Youth in high school (grades nine through twelve), found that of those they knew that had been in a relationship over the course of one year, 1 in 10 had encountered TDV.Similar to Adult Domestic Violence (ADV), females consistently and disproportionately represent survivors, with young women between the ages of 16-24, THREE TIMES more likely to encounter abuse.Key risk factors consistently found in the literature to be associated with inflicting dating violence include the following: holding norms accepting or justifying the use of violence in dating relationships (Malik et al., 1997; O'Keefe, 1997); having friends in violent relationships (Arriaga & Foshee, 2004); exposure to violence in one's family and community violence (Foo & Margolin, 1995, O'Keefe, 1997; Schwartz et al., 1997); alcohol and drug use (O'Keeffe et al., 1986; Silverman et al., 2001); and a having a history of aggression (Riggs & O'Leary, 1989, Chase et al., 1998).
Short term effects of dating violence
In fact, young women, between the ages of 16-20, have consistently experienced the highest rates of relationship violence, even when compared to adult women with acts classified as "severe dating violence" excessively affecting young women.
Of note however, while research has indicated that females "are as likely to be a perpetrator as a victim of violence" according to the APA, there's not enough data to clarify or confirm this statistic.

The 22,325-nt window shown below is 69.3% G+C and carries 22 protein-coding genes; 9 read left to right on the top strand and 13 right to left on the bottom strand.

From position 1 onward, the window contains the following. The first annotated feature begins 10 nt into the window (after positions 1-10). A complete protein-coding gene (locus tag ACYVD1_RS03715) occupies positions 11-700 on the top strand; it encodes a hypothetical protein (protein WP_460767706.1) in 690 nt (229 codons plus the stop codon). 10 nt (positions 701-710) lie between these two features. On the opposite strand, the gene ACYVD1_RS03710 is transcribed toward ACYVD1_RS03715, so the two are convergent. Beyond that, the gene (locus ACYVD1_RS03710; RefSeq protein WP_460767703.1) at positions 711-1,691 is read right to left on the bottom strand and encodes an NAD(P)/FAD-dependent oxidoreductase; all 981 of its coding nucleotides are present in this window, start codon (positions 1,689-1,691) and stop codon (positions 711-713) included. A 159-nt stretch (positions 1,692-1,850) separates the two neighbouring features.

While 19 states have laws that require school boards to address TDV via curriculum and Congress, in 2010, dedicated every February to "Teen Dating Violence Awareness Month" to help bring light to these complexities, TDV numbers for the past decade continue to be on the rise according to a study conducted by the Library of Congress under an Interagency Agreement with the Violence and Victimization Research Division, National Institute of Justice.
Moreover, as TDV far exceeds rates of other types of youth violence, resolving these uncertainties, as well as identifying the short and long term impact(s) of TDV is becoming more dire.
There is considerable controversy regarding whether violence in teen dating relationships involves mutual aggression and indeed several studies report higher rates of inflicting violence for females (Foshee, 1996; Gray & Foshee, 1997; O'Keefe, 1997).